About 8,000 staff members of a waste management company in Anambra State have lost their jobs due to the COVID-19 pandemic. This is coming as states have locked down their boundaries to stop the spread of the COVID-19. Managing Director, Redivivus Industries Ltd., Mr Emeka Ajekwu, who… Read full story
The World Of A Child With Autism
AGNES is five years old but is yet to speak in a meaningful way. She tends to use a limited number of words and often uses ‘you’ when she means to refer to herself, and then uses ‘I’ when referencing others. Unlike the older two children of the family, Agnes is often pre-occupied with her own world, playing alone and does… Read full story
What Passengers Should Expect Upon Flight Resumption —FAAN
AHEAD of resumption of flights at various airports across the country, the Federal Airports Authority of Nigeria (FAAN) has announced that it has put arrangements in place regarding passenger facilitation and what to expect. Speaking during an aviation webinar organised by Women in Aviation (WIA), Nigeria, with… Read full story
May 29: Buhari Betrayed Underprivileged Nigerians ― PDP
The opposition People’s Democratic Party (PDP) has said that President Muhammadu Buhari-led administration has deserted, betrayed and abandoned underprivileged Nigerians. According to the Party, the President should note that the level of despondency he has bequeathed the nation in the last five years of his… Read full story
CBN Reduces Interest Rates On Microfinance, Mortgage Bank Facilities From 9% To 5%
Central Bank of Nigeria (CBN) has reduced interest rates on its facilities through participating Other Financial Institutions (OFIs) from 9 per cent to 5 per cent per annum for one year effective March 1, 2020. This is part of efforts to mitigate the impact of the coronavirus on households… Read full story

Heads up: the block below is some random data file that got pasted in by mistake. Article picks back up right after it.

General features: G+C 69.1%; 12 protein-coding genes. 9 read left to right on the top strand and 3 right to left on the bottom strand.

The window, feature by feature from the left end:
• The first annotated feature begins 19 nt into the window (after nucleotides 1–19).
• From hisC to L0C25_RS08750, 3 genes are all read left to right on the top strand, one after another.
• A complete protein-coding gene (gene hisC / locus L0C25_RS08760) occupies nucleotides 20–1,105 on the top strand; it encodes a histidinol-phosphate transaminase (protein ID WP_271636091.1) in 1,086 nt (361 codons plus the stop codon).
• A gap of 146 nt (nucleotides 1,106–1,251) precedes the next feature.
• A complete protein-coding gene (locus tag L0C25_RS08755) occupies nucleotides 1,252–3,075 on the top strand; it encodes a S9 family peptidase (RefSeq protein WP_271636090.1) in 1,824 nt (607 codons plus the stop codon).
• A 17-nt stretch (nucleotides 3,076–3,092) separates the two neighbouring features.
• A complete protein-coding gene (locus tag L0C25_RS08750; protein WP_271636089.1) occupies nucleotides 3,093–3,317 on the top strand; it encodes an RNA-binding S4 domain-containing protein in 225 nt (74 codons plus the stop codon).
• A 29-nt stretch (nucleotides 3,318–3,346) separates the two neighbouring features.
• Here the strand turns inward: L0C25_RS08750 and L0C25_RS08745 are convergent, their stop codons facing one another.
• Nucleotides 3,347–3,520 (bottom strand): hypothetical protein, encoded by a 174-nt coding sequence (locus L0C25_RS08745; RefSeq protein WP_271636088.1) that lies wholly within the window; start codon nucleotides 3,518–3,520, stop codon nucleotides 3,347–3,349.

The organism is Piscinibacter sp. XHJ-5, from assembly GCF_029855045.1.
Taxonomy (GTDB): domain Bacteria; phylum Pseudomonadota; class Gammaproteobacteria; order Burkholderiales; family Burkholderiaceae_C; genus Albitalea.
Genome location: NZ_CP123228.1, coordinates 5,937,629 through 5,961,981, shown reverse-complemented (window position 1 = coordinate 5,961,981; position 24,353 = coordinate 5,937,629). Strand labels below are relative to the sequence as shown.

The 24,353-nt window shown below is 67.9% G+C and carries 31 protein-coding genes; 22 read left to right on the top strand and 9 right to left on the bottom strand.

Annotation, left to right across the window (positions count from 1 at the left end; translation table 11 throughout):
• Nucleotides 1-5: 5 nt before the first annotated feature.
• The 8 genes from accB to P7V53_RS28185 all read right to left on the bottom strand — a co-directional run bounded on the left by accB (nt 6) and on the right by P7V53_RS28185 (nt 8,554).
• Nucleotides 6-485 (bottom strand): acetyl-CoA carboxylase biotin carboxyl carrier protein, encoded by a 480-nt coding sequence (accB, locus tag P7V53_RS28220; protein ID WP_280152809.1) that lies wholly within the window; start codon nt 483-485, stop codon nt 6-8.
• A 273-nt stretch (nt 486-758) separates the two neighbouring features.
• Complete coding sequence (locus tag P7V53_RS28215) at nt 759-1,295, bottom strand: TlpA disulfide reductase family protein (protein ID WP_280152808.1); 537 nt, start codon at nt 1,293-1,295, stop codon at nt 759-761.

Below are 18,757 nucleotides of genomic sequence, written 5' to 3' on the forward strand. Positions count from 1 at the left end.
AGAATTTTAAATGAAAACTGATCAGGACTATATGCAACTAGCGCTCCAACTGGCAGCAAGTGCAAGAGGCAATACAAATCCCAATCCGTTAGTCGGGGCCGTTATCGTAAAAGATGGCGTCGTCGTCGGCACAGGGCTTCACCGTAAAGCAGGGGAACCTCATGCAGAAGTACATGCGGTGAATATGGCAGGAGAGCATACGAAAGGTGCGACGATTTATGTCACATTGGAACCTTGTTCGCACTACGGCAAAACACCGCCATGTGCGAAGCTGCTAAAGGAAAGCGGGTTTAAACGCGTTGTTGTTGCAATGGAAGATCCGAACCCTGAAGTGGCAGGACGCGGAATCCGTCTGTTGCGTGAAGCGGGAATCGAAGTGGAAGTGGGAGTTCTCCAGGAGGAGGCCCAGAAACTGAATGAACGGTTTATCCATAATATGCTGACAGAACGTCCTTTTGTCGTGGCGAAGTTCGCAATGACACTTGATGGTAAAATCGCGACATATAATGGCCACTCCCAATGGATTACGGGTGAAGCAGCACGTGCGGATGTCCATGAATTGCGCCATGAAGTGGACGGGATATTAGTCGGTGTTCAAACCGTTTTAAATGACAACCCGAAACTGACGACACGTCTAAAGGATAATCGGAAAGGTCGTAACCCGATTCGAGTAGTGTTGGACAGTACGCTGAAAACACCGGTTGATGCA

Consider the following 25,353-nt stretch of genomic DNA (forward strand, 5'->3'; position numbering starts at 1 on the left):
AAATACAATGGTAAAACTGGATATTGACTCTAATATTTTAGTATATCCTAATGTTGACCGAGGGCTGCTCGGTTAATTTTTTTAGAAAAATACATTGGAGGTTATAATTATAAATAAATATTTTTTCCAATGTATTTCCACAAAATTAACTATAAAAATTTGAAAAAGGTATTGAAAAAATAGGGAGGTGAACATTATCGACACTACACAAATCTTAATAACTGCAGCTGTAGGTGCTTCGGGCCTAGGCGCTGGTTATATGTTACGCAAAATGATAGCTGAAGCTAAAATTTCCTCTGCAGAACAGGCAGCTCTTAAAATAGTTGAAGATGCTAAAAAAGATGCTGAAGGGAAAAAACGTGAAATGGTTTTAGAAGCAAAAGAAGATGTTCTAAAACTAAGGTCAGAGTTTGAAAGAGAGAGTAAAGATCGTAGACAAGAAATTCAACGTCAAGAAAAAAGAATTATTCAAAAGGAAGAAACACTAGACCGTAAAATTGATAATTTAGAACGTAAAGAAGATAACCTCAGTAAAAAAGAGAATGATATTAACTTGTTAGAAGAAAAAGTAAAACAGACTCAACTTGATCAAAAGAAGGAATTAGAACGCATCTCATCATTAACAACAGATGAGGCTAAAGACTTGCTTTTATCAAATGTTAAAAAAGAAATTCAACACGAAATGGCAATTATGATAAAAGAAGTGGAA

Why Amotekun Will Fail In 5 States ― Alao-Akala
Former Governor of Oyo State, Chief Adebayo Alao-Akala, on Wednesday said the joint security network code-named Amotekun recently launched by the South-West governors would fail in five states. He said the appointment of retired military officers as directors-general of Amotekun corps in those states except… Read full story
‘Infant Formulas On Sale In Nigeria, High In Arsenic, Toxic Substance’
INFANT formulas sold in Nigeria are useful alternatives to breast milk in many circumstances but may pose health risks to infants and children due to contamination by potentially toxic metals, a study has said. In the study published in the 2020 Sultan Qaboos University Medical Journal, scientists tested different brands of … Read full story
Lagos Announces Plan To Replace Okada, Tricycle By July
Lagos State government has announced plans to replace banned Okada and tricycle with First Mile and Last Mile (FMLM) mobility solution. The transportation commissioner, Frederick Oladeinde made this known at the 2020 ministerial press briefing held in Lagos… Read full story